The implications that stem from these findings are concerning. On the one hand, this suggests that people use relevant evidence about AI in a biased manner to support their existing attitudes, a deep-rooted human tendency known as confirmation bias. We believe that this cognitive bias is the main driving force behind the polarising effects we’ve observed in our study.
On the other hand, given the unrelenting pace of technological progress, refusing to partake in the advantages offered by AI could place a large group of people at a serious disadvantage. As AI is reported and represented more and more in popular culture and in the media, it could contribute to a deeply divided society, split between those who believe in (and consequently benefit from) AI and those who reject it.
More pertinently, refusing to accept the advantages offered by AI could place a large group of people at a serious disadvantage. This is due to the fact that differences in AI trust could lead to differential access to job opportunities and, consequently, differences in socio-economic status. The resulting clashes between AI followers and AI deniers could prompt governments to step in with heedless regulation that stifles innovation.
Distrust in AI could be the biggest dividing force in society. Therefore, if AI is to live up to its full potential, we have to find a way to get people to trust it, particularly if it produces recommendations that radically differ from what we are normally used to. Fortunately we already have some ideas about how to improve trust in AI — there’s light at the end of the tunnel.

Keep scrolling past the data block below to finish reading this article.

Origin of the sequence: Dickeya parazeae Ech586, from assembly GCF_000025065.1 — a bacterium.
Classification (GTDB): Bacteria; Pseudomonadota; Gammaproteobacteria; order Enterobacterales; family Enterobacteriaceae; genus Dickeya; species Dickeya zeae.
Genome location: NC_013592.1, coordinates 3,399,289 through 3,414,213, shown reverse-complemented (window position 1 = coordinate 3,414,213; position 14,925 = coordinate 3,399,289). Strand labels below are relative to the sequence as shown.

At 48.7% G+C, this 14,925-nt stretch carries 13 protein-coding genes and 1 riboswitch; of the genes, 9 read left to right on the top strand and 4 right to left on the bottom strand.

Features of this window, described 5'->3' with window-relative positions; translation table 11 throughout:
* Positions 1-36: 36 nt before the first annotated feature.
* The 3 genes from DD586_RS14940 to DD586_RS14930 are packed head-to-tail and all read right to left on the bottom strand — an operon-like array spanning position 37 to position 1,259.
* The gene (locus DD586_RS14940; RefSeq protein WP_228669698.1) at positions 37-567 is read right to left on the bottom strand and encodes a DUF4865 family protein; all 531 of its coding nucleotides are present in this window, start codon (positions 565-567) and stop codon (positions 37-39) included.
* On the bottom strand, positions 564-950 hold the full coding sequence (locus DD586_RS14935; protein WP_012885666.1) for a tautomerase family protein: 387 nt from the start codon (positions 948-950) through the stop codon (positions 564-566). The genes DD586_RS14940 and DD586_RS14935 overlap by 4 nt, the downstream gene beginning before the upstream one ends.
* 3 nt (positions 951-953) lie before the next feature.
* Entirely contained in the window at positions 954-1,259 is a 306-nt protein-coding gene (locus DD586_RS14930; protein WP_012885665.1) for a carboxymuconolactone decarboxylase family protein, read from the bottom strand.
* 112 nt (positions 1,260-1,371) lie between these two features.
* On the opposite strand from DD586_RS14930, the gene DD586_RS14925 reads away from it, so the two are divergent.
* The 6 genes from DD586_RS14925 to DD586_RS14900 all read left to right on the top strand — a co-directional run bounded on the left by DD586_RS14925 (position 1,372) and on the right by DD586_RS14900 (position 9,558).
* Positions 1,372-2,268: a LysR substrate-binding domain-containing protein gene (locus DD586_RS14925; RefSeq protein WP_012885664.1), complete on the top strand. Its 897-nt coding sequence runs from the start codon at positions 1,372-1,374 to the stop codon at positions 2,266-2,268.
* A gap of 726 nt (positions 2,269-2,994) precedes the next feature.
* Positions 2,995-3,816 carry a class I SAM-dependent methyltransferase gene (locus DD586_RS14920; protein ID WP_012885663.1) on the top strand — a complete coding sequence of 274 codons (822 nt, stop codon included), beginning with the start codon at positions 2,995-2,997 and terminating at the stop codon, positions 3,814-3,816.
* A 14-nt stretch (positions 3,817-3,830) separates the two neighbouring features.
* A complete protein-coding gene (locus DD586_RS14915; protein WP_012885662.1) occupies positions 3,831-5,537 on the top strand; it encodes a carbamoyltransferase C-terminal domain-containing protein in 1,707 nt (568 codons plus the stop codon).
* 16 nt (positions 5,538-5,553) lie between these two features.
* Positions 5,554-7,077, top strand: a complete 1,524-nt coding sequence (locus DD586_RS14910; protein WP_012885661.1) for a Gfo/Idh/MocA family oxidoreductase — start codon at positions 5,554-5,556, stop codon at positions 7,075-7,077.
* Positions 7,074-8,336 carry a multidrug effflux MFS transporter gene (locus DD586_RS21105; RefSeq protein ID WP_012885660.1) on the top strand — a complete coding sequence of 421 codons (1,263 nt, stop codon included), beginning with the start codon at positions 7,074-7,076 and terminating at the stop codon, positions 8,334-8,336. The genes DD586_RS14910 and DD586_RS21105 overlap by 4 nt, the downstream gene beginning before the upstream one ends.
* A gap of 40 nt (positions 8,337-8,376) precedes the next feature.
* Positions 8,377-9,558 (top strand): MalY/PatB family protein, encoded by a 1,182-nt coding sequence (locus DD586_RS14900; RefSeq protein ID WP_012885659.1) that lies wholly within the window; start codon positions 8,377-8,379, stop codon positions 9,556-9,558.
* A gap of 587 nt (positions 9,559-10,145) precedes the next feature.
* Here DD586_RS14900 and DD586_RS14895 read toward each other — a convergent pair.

These guidelines (experience, insight and control) could help making AI systems more transparent and comprehensible to the individuals affected by their decisions. Our research suggests that people might trust AI more if they had more experience with it and control over how it is used rather than simply being told to follow orders from a mysterious computer system.
People don’t need to understand the intricate inner workings of AI systems, but if they are given at least a bit of information about and control over how they are implemented, they will be more open to accepting AI into their lives.
About the author: Dr Vyacheslav Polonski is a researcher at the University of Oxford, studying complex social networks and collective behaviour. He holds a PhD in computational social science and has previously studied at Harvard, Oxford and LSE. He is the founder and CEO of Avantgarde Analytics, a machine learning startup that harnesses AI and behavioural psychology for the next generation of algorithmic campaigns. Vyacheslav is actively involved in the World Economic Forum Expert Network and the WEF Global Shapers community, where he served as the Curator of the Oxford Hub. He writes about the intersection of sociology, network science and technology.